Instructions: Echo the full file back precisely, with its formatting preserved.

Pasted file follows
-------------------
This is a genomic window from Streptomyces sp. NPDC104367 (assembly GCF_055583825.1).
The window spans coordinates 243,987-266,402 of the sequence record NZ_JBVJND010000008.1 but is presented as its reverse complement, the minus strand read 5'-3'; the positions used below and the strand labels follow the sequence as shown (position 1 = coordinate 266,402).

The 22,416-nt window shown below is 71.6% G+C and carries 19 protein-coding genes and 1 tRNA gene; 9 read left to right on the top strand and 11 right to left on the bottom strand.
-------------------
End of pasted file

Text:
This is a genomic window from Streptomyces sp. NPDC104367 (assembly GCF_055583825.1).
The window spans coordinates 243,987-266,402 of the sequence record NZ_JBVJND010000008.1 but is presented as its reverse complement, the minus strand read 5'-3'; the positions used below and the strand labels follow the sequence as shown (position 1 = coordinate 266,402).

The 22,416-nt window shown below is 71.6% G+C and carries 19 protein-coding genes and 1 tRNA gene; 9 read left to right on the top strand and 11 right to left on the bottom strand.